All spring I've been trying to get a glimpse of a boreal owl. And I have now and then. But on Wednesday I got a good long look and it broke my heart.
About 10 in the morning I got a call from Tom at the Cooke City Post Office. It seems an owl with a vole was lying just a short distance from the post office door. I hurried to town and didn't like what I saw. A male boreal owl was lying upside down on the concrete. At first sight he looked to be dead, but as I knelt down he opened his big yellow eyes.
Still expecting the worst, I collected the little fella and put him in a box for transporting. As an after thought, I tossed in the vole.
I've found injured and road killed owls many times in the past but finding the boreal at this place and time hurt more than ususal. You see, I heard this little owl singing his mating call back in March just west of Cooke City. I figured his mate nested and their eggs were laid about two weeks ago.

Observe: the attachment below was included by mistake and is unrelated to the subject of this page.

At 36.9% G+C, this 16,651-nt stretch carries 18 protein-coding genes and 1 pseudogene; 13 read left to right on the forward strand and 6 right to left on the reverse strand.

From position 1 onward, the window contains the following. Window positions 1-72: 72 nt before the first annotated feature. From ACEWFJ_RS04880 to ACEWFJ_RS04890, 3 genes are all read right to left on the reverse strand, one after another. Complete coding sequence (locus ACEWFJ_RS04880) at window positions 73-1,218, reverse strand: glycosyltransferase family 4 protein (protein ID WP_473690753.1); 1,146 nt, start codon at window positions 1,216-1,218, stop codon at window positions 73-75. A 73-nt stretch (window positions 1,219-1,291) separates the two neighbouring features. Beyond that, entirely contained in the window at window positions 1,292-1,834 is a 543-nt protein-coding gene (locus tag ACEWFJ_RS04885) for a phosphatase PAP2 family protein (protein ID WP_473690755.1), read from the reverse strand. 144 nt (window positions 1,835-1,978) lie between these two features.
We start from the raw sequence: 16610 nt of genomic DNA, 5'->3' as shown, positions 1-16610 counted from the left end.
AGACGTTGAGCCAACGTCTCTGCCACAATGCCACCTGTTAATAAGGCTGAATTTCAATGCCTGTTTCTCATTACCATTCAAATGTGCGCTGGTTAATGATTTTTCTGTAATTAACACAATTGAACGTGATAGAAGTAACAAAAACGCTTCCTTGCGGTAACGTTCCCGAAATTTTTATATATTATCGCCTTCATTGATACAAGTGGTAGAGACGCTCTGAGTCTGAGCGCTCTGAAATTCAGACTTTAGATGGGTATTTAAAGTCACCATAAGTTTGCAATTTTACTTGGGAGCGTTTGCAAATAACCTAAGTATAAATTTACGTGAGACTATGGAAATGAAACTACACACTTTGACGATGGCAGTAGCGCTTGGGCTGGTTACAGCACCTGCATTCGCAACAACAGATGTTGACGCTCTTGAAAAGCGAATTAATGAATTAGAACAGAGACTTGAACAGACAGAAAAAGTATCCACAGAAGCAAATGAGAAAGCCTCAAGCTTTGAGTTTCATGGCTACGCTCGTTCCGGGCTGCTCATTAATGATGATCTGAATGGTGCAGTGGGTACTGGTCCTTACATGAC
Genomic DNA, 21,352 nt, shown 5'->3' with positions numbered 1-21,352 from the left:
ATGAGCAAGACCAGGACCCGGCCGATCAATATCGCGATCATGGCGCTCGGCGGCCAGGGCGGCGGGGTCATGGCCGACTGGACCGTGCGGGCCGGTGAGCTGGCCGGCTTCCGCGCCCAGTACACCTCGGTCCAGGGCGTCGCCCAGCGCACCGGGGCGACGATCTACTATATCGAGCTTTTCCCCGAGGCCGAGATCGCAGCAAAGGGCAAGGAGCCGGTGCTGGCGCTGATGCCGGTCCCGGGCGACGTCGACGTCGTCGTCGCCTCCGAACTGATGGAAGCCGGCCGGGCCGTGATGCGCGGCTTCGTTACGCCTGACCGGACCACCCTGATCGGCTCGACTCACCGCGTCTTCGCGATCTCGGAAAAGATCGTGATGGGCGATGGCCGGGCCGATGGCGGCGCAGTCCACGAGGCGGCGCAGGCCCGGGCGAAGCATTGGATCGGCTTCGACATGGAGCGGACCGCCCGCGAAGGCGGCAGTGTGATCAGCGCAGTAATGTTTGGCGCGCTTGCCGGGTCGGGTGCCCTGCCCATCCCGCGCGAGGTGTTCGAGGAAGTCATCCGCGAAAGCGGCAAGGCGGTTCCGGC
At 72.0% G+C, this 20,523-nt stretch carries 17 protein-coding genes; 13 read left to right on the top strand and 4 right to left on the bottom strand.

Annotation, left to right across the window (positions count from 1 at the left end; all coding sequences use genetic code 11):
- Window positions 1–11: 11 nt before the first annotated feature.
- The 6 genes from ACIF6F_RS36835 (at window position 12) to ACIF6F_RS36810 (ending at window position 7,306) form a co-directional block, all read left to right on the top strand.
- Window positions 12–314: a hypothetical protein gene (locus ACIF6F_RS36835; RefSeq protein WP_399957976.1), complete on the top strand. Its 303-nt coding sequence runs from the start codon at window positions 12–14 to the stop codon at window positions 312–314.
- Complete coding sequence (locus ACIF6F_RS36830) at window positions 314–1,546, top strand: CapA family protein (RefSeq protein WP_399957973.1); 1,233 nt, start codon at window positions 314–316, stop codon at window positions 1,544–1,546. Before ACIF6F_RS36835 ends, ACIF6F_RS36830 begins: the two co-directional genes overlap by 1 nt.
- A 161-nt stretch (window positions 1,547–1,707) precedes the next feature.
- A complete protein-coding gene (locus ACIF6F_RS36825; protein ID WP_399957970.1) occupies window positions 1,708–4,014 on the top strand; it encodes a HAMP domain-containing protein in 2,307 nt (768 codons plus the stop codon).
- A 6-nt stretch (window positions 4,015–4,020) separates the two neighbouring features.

Bottom line, if this guy doesn't survive, neither will the nest.
When I got him to the cabin, I examined him best I could. I was thinking about giving him a bit of energy drink, when he seemed to come alive! For the next two hours, we checked on him every 15 minutes or so. Mostly he slept.
Early afternoon, Cindy and I boxed up the little owl and drove him to the area I heard him singing last month. We then walked along the creek until I found a thick stand of spruce. There we carefully placed him on a low branch and placed the vole beside him. Instantly, he dropped to the ground and started running across the forest floor. We followed him. Then he made a short flight. About 10 feet. Then another. About 20 feet.
I lost him, then located him tucked under an uprooted tree. There he fell asleep.
Late afternoon, Cindy and I returned to check on him. He hadn't moved. I retrieved the vole and tossed it in beside him.
It was mid afternoon the next day before I found time to return and check on the little fella. He was gone and so was the vole! Also whitewash covered the ground.
At least his insides were working. There were no feathers, so he seemed to leave of his own free will. That's good.
Well, little owl. Have a good life. I'll listen for you next spring.